Berniece is unwilling to part with the piano because she considers it a sacred relic that holds the Charles family’s history through slavery, emancipation, and Reconstruction. Hearing that his sister will not agree to sell the piano, Boy Willie offers a King Solomon solution to their dispute: cut the piano in half and let Berniece retain her part while he sells his half. To Boy Willie, the instrument holds only sentimental value: Since his sister is neither playing the piano nor giving lessons to earn a profit from it, it is, in his view, a useless family heirloom. By contrast, the land that Boy Willie wishes to acquire from the sale of the piano would give him standing and even a degree of equality with whites in the Jim Crow South. Berniece, however, believes that the piano embodies the Charles family’s history. She points out to Boy Willie that their father gave his life to wrestle the piano from the Sutter family. Indeed, Berniece tells her brother that their mother, Mama Ola,...
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polished the piano with her tears and prayed for her husband’s soul over the instrument. In Berniece’s view, selling the instrument would dishonor her father’s sacrifice and her parents’ memory.
According to Doaker, another party is laying claim to Berniece’s piano. Doaker maintains that the ghost of the recently deceased James Sutter, Ophelia’s grandson, is restlessly searching for his family’s missing piano. According to Doaker, the ghost periodically visits Berniece’s home at night and plays the piano. Doaker reports hearing piano music late at night. When he goes into the living room to find out who is playing, he sees the piano keys moving without a human being nearby. Charles family ghosts are also reportedly creating mischief. According to local legend, several Sutter family members, including James, have died by the hand of the ghost of the Yellow Dog railroad, by being pushed into wells—revenge for the killing of Boy Charles.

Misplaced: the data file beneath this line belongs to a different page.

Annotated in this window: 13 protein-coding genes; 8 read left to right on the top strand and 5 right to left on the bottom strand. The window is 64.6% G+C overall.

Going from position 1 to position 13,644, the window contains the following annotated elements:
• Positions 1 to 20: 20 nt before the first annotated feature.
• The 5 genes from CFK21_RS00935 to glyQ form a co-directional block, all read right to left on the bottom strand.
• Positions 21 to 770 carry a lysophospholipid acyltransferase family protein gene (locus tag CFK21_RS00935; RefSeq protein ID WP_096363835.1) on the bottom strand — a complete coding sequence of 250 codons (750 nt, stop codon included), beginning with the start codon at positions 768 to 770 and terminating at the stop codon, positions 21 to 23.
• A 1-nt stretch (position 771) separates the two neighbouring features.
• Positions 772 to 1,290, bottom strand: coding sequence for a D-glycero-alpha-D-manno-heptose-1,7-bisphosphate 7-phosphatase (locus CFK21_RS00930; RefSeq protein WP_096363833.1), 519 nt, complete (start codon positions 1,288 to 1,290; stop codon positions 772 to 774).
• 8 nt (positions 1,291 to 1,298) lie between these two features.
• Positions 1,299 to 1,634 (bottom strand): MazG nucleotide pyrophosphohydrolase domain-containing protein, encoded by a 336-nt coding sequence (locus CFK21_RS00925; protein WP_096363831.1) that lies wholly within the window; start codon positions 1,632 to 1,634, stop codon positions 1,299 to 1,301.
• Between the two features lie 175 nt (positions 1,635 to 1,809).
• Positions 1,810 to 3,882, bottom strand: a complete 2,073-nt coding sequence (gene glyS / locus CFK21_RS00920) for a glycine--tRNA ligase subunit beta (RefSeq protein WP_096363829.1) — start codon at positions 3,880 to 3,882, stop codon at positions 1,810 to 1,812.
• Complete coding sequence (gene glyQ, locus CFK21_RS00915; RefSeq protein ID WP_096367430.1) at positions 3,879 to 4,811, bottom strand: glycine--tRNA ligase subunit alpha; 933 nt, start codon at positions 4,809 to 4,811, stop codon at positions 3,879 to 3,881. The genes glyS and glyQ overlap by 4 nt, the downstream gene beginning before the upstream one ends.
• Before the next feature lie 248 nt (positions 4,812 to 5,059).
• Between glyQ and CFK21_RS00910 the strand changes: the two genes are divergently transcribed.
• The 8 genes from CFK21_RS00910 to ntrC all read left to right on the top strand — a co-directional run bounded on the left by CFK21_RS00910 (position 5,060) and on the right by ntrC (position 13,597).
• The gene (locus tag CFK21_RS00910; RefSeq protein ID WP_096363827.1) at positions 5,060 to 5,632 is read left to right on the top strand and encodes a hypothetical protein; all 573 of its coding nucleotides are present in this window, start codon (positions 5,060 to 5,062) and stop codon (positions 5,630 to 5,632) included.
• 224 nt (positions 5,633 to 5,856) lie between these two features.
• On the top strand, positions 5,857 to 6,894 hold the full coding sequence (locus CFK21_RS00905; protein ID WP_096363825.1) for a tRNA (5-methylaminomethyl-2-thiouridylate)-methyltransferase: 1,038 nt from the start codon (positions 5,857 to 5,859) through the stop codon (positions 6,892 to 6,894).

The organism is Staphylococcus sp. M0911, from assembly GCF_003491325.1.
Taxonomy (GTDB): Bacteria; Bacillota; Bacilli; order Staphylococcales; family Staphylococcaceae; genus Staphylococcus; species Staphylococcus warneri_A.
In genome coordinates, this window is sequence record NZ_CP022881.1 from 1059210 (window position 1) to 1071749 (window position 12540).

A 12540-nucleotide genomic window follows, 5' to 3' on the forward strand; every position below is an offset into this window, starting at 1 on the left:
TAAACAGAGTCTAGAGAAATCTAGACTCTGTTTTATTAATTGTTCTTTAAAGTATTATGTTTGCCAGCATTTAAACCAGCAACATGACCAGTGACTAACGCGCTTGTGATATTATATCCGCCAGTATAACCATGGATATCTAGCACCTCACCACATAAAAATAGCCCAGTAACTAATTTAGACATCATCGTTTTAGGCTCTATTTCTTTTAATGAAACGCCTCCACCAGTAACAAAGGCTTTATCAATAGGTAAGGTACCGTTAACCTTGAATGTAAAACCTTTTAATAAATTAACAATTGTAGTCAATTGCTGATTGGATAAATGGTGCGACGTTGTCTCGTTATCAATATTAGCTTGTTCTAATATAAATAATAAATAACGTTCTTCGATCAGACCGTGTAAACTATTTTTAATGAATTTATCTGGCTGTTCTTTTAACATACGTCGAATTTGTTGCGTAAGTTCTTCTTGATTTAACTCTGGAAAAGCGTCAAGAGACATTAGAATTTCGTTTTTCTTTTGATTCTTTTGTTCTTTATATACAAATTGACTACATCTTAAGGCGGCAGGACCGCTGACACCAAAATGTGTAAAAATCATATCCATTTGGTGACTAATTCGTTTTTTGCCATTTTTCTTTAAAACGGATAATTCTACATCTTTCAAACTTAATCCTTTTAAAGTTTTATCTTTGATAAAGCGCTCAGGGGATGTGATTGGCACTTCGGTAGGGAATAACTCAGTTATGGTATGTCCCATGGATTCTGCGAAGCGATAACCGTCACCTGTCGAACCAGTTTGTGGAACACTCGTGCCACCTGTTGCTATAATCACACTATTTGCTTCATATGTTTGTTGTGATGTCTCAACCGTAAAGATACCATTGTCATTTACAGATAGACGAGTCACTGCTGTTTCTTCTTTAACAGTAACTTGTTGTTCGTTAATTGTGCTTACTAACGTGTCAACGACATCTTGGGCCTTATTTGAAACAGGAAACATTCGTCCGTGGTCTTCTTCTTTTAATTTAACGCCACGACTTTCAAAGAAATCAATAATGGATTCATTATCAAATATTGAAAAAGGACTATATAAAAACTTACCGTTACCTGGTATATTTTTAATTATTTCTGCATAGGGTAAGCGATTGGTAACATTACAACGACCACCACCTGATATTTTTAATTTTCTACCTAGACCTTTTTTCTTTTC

Despite his sister’s protest, Boy Willie makes arrangements to sell the piano to a used musical instrument dealer in Pittsburgh. When he and Lymon try to move the piano, however, they cannot budge the instrument. As Boy Willie and Lymon consider how to move the piano, the Reverend Avery, a minister in Pittsburgh, arrives to exorcise Sutter’s ghost from Berniece’s home. While Avery exhorts the ghost to depart the premises, Berniece begins to play the piano, invoking the names of her family’s slave ancestors as she plays. Boy Willie, suddenly sensing Sutter’s presence, rushes upstairs to grapple with Sutter’s ghost. After a struggle, Boy Willie is able to eject Sutter’s ghost from the premises. Convinced by the ordeal that the piano is more than a sentimental family heirloom, Boy Willie relinquishes his claim on the instrument and returns with Lymon to Mississippi.